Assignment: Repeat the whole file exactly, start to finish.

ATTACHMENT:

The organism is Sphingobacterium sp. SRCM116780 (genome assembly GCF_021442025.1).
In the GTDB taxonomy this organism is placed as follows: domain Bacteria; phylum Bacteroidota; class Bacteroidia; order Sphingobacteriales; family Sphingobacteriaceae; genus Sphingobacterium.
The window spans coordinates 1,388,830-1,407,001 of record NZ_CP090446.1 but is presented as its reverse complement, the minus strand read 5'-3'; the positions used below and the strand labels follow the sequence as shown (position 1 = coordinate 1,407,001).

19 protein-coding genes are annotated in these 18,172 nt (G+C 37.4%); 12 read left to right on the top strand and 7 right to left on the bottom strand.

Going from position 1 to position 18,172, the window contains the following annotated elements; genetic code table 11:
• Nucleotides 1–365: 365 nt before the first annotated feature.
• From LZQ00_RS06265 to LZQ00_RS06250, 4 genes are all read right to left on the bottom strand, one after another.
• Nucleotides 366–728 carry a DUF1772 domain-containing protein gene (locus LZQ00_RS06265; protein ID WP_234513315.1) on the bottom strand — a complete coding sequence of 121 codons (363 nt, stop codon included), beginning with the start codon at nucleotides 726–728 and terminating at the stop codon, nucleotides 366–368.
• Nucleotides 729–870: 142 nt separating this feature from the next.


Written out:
The organism is Sphingobacterium sp. SRCM116780 (genome assembly GCF_021442025.1).
In the GTDB taxonomy this organism is placed as follows: domain Bacteria; phylum Bacteroidota; class Bacteroidia; order Sphingobacteriales; family Sphingobacteriaceae; genus Sphingobacterium.
The window spans coordinates 1,388,830-1,407,001 of record NZ_CP090446.1 but is presented as its reverse complement, the minus strand read 5'-3'; the positions used below and the strand labels follow the sequence as shown (position 1 = coordinate 1,407,001).

19 protein-coding genes are annotated in these 18,172 nt (G+C 37.4%); 12 read left to right on the top strand and 7 right to left on the bottom strand.

Going from position 1 to position 18,172, the window contains the following annotated elements; genetic code table 11:
• Nucleotides 1–365: 365 nt before the first annotated feature.
• From LZQ00_RS06265 to LZQ00_RS06250, 4 genes are all read right to left on the bottom strand, one after another.
• Nucleotides 366–728 carry a DUF1772 domain-containing protein gene (locus LZQ00_RS06265; protein ID WP_234513315.1) on the bottom strand — a complete coding sequence of 121 codons (363 nt, stop codon included), beginning with the start codon at nucleotides 726–728 and terminating at the stop codon, nucleotides 366–368.
• Nucleotides 729–870: 142 nt separating this feature from the next.